Nokia recently announced its Linux-based N810 tablet, and although the device is not yet widely available, the accompanying software is. The new operating system, designated Internet Tablet OS2008, is available as a free download for owners of the previous N800 model. In that rarest of all outcomes, the new release actually improves the older tablet -- it is faster, improves battery life, and should make it easier for developers to port applications over from desktop Linux.
The GNU/Linux desktop lacks a font manager for design work. Ideally, such a font manager should support currently used font formats, including TrueType, Type1, and OpenType, and allow sets of fonts to be activated on the fly, so that system memory is not choked with rarely used fonts.
How are GNU/Linux users preparing for Linus Torvalds' plan of world domination? By playing free software computer games based on the classic world conquest board game Risk. You can perfect your strategy by playing the games XFrisk, TEG, or Ksirk.
Many people are looking to Ubuntu to be something that it is not: A mass market ready operating system designed to work with the same level of compatibility as Microsoft Windows.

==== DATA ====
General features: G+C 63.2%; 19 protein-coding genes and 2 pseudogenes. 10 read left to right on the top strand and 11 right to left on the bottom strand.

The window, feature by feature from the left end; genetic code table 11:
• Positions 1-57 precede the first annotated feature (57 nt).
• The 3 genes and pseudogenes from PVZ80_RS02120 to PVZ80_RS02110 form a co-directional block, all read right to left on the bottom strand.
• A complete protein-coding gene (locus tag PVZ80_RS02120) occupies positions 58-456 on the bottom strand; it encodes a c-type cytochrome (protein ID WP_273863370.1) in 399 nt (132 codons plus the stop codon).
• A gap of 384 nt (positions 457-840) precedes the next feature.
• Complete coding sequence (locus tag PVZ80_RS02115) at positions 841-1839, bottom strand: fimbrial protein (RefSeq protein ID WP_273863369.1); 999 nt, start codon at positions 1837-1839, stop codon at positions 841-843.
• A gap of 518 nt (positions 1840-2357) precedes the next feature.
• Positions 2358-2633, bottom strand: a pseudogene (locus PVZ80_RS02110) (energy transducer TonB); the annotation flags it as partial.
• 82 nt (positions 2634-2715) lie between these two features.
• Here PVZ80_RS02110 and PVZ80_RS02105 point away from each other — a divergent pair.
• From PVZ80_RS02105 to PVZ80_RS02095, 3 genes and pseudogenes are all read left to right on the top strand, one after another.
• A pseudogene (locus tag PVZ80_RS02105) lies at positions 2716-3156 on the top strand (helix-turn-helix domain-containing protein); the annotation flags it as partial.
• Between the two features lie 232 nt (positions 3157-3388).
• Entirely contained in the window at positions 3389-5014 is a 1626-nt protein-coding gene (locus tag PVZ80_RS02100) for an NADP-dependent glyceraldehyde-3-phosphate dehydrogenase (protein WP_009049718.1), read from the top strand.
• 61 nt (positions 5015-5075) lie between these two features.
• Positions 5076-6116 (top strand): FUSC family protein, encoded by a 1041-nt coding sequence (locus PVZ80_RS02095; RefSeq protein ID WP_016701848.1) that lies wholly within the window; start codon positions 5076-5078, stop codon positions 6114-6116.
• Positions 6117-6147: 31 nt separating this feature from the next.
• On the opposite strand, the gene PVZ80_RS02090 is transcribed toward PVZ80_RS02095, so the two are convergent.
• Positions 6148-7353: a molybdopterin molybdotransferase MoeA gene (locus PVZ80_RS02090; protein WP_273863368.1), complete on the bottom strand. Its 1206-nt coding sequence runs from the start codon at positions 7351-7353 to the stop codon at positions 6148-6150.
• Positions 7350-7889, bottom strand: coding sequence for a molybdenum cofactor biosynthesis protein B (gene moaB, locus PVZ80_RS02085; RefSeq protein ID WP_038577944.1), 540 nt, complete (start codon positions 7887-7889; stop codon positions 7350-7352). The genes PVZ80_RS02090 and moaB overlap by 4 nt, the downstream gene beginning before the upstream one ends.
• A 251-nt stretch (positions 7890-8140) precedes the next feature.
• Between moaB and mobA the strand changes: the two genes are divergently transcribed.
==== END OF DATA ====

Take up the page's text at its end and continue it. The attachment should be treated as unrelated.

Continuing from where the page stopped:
CNR (Click’N'Run) is Linspire’s website and client software that provides an easy way to discover and install free and commercial Linux software. Linspire just released the beta with support for their own distributions as well as Ubuntu. Does it make installing software in Ubuntu easier?
Standing next to your laptop to control the slides during a presentation is not cool. Nowadays everyone uses a presentation device or their laptop's remote controller, but a presentation device can be expensive, few laptops come with a remote controller, and for those that do, Linux compatibility may be an issue. The Amora project turns your Symbian mobile phone into a Linux presentation device using Bluetooth.
I’ve got a lot of news to share about Ubuntu, and instead of doing several different posts about it all I thought it would be better to aggregate the info into one convenient article. Prepare your minds for Ubuntu overload!